Another thing is that symbols (and parables, if I'm allowed to rant a little here) can and do have multiple meanings. Like Jacob's ladder, does it represent life and death, spiritual advancement and decline, the formation and restoration of the church? I'd say it mostly depends on what message the person thinking about the vision needs to receive at that moment. Jesus only gave the interpretations of a few of His parables (maybe only one, I'm not sure), and I think that was on purpose. I think He wanted us to see each parable however we need to see them. A candle may be an emblem of fire, of rampant destruction and unbridled passion, barely restrained by a small piece of wax, symbolizing the body; or it could be an emblem of light, sharing a small amount of brightness from one's heart to bring joy to anyone who sees it. It's all in how you look at it.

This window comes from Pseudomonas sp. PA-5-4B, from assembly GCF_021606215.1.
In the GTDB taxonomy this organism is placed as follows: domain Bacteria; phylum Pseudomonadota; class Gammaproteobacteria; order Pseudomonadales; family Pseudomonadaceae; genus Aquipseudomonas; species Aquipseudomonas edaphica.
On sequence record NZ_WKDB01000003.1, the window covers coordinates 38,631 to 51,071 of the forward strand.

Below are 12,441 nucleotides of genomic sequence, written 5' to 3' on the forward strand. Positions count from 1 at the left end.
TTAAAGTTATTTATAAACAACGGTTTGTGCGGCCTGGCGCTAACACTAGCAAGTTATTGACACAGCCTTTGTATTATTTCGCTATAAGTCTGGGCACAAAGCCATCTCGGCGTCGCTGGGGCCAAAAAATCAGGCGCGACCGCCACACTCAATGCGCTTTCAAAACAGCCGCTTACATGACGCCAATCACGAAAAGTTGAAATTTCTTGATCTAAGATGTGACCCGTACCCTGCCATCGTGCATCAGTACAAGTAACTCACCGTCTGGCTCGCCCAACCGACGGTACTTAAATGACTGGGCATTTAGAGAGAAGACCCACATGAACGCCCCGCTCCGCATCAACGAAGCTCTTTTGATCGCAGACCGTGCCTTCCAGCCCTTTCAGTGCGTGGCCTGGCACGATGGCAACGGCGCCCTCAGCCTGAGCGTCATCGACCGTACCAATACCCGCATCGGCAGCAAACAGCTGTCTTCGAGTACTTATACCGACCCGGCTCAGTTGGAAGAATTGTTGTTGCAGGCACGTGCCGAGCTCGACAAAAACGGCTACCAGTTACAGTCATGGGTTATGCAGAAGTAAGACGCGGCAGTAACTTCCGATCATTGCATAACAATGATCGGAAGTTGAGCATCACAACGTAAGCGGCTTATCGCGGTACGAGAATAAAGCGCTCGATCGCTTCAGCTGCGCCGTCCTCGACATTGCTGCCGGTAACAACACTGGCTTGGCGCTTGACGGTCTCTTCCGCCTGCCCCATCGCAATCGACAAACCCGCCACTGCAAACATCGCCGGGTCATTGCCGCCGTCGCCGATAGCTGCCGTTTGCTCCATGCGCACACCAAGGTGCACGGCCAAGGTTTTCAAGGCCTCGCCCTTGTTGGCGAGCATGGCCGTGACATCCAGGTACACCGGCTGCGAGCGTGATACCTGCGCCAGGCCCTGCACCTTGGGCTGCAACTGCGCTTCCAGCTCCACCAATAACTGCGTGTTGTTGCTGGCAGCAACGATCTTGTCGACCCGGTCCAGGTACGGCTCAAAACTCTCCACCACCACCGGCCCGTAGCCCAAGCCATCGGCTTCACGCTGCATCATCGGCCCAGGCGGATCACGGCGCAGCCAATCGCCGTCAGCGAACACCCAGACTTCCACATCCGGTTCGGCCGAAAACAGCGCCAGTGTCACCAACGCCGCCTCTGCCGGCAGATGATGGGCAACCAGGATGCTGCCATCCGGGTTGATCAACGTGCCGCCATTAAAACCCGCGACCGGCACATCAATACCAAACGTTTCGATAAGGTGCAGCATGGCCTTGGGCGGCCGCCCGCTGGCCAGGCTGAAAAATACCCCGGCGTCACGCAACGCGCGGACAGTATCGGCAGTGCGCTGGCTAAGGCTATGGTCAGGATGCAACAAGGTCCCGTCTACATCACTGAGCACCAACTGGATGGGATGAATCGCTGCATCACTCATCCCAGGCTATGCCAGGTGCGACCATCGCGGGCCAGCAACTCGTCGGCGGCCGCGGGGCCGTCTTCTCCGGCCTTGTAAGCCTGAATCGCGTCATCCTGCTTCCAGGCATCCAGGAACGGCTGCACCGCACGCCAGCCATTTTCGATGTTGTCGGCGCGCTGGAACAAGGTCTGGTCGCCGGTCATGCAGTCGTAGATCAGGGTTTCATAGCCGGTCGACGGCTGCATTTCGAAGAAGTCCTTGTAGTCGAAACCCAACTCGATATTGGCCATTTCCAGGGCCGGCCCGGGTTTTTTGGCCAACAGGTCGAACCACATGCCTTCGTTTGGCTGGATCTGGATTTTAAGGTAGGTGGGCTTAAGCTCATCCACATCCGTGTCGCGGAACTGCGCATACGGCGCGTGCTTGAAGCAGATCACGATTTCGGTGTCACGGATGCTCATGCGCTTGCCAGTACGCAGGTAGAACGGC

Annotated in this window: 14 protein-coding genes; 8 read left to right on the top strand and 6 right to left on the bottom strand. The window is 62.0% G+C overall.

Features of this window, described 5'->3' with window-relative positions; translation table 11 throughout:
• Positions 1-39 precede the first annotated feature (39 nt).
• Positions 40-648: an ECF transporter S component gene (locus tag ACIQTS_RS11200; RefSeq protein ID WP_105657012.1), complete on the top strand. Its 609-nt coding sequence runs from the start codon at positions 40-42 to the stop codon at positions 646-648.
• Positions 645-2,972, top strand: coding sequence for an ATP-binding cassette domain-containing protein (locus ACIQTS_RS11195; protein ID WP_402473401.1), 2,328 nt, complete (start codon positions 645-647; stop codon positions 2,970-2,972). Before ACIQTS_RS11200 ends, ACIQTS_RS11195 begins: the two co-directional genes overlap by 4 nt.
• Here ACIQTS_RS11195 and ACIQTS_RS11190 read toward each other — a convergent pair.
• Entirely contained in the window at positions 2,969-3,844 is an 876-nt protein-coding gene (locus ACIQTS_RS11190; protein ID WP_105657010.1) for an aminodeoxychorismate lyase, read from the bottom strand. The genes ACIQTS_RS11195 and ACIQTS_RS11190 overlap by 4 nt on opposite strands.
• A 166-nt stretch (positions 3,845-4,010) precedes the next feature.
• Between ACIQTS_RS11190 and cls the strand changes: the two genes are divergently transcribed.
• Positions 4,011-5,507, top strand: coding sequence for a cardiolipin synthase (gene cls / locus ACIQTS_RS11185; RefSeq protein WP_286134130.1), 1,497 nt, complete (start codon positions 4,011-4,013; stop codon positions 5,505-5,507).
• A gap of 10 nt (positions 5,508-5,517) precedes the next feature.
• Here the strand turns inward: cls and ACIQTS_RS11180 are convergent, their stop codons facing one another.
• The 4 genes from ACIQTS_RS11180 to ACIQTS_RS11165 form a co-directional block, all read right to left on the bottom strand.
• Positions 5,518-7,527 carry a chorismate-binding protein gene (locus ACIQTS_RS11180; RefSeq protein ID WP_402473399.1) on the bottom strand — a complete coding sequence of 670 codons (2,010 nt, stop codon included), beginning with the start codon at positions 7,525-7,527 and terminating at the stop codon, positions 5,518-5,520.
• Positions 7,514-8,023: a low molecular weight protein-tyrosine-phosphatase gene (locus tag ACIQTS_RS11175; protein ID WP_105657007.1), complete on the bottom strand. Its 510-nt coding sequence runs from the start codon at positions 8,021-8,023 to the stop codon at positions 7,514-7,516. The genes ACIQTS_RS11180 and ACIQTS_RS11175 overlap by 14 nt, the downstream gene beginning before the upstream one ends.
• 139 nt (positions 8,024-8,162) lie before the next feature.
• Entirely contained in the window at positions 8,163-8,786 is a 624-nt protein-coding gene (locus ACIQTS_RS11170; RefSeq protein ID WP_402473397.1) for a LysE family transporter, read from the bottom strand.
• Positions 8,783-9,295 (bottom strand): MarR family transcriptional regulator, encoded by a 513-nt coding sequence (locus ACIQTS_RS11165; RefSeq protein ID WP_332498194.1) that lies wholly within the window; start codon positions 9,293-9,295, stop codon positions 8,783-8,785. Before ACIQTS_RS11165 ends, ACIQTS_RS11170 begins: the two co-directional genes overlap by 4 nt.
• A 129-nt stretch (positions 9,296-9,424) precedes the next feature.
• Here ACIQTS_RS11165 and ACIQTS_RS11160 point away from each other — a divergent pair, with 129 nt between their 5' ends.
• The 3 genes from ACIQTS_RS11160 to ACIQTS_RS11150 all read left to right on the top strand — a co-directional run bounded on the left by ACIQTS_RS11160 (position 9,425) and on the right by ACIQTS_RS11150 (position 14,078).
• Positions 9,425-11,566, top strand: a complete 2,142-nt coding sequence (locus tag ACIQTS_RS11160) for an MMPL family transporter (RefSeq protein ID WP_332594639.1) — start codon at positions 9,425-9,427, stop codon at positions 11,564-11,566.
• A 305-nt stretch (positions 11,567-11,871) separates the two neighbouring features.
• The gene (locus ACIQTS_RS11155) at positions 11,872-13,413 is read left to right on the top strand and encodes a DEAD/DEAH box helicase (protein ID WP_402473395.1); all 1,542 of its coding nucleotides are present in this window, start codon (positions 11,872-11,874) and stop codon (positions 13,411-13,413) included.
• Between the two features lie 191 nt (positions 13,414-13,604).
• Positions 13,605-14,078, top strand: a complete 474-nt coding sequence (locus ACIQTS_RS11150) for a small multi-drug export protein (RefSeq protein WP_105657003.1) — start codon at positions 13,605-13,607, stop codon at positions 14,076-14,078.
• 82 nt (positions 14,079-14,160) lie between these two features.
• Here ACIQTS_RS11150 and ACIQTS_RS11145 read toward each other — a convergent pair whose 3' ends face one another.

There's lots of good symbolism in many of the symbols of Christmas. Some of them may have different meanings to different people, and I'm okay with that. I don't think anyone's interpretation of a symbol's meaning is wrong, because their interpretation of a symbol is what the think of when they see it. If I see a candle and think "mortality" because the candle, while vibrant and full of life, has a limited amount of wick and will eventually die, that doesn't mean my thinking is flawed. It means "that's what a candle means to me." So, I'm not going to get hung up if what the student at institute sees in the symbols of Christmas is different than what I see. I say "to each, their own." Let them learn whatever lesson they want to learn from the symbols of Christmas. If it helps them be a better person, that's good enough for me.